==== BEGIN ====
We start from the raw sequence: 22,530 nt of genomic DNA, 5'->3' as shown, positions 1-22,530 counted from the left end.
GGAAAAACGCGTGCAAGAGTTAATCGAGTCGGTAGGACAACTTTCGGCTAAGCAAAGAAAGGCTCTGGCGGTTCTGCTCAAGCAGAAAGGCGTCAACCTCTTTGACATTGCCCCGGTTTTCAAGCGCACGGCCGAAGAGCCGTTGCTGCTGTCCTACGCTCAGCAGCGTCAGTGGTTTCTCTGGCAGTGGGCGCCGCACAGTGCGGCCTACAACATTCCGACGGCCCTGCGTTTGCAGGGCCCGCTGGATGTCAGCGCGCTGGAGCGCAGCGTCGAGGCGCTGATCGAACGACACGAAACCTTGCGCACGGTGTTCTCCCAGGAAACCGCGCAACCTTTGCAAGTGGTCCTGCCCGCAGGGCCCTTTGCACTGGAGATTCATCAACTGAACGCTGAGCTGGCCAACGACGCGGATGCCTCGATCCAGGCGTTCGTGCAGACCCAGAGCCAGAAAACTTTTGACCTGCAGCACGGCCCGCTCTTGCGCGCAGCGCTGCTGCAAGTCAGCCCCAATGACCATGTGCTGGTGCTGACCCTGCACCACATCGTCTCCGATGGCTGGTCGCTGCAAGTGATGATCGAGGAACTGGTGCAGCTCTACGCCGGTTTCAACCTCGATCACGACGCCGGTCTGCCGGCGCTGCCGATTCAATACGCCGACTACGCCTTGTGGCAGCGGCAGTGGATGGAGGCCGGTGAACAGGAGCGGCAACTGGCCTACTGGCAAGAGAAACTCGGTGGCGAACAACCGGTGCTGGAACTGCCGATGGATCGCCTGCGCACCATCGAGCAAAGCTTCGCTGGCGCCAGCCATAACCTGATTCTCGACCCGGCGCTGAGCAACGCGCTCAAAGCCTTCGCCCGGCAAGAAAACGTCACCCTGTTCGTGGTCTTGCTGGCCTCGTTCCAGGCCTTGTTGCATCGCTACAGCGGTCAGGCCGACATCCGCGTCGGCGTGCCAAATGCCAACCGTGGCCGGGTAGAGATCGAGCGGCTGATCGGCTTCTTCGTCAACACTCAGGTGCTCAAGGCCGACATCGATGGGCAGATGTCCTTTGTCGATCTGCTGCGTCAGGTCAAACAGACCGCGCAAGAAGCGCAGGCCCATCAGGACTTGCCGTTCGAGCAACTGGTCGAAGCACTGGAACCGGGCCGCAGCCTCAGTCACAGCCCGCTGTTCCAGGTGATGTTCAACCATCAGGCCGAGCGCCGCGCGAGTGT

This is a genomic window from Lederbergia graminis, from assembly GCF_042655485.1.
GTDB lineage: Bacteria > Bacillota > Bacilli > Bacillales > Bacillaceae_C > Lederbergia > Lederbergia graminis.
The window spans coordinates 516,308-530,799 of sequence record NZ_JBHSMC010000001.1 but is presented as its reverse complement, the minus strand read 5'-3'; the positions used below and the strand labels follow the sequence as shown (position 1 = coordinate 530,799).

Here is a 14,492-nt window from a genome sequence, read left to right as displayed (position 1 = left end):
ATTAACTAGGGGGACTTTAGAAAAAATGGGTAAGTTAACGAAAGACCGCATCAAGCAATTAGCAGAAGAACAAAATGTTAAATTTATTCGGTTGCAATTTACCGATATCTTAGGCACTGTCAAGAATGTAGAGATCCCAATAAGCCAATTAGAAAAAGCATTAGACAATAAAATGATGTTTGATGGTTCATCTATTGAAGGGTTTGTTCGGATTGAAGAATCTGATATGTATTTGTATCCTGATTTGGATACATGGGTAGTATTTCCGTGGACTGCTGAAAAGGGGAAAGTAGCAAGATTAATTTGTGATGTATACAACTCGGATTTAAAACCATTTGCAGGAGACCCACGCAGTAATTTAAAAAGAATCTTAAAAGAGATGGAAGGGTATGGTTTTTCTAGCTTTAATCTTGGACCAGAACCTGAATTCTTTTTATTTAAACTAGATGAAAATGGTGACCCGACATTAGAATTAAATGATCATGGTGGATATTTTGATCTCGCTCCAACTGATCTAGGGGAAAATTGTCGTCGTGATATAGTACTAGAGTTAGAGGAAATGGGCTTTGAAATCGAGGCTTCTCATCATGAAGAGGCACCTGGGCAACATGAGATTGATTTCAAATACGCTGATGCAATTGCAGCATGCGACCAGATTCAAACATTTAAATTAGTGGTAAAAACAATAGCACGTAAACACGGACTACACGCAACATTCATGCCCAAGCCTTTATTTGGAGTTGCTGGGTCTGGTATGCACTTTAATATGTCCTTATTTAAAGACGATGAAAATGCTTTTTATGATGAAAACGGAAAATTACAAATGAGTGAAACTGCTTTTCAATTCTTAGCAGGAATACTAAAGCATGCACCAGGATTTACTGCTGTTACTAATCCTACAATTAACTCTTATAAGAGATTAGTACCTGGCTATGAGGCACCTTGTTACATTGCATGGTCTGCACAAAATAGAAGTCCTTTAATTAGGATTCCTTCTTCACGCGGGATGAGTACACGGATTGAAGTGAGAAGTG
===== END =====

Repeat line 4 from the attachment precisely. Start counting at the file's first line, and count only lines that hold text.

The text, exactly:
GTDB lineage: Bacteria > Bacillota > Bacilli > Bacillales > Bacillaceae_C > Lederbergia > Lederbergia graminis.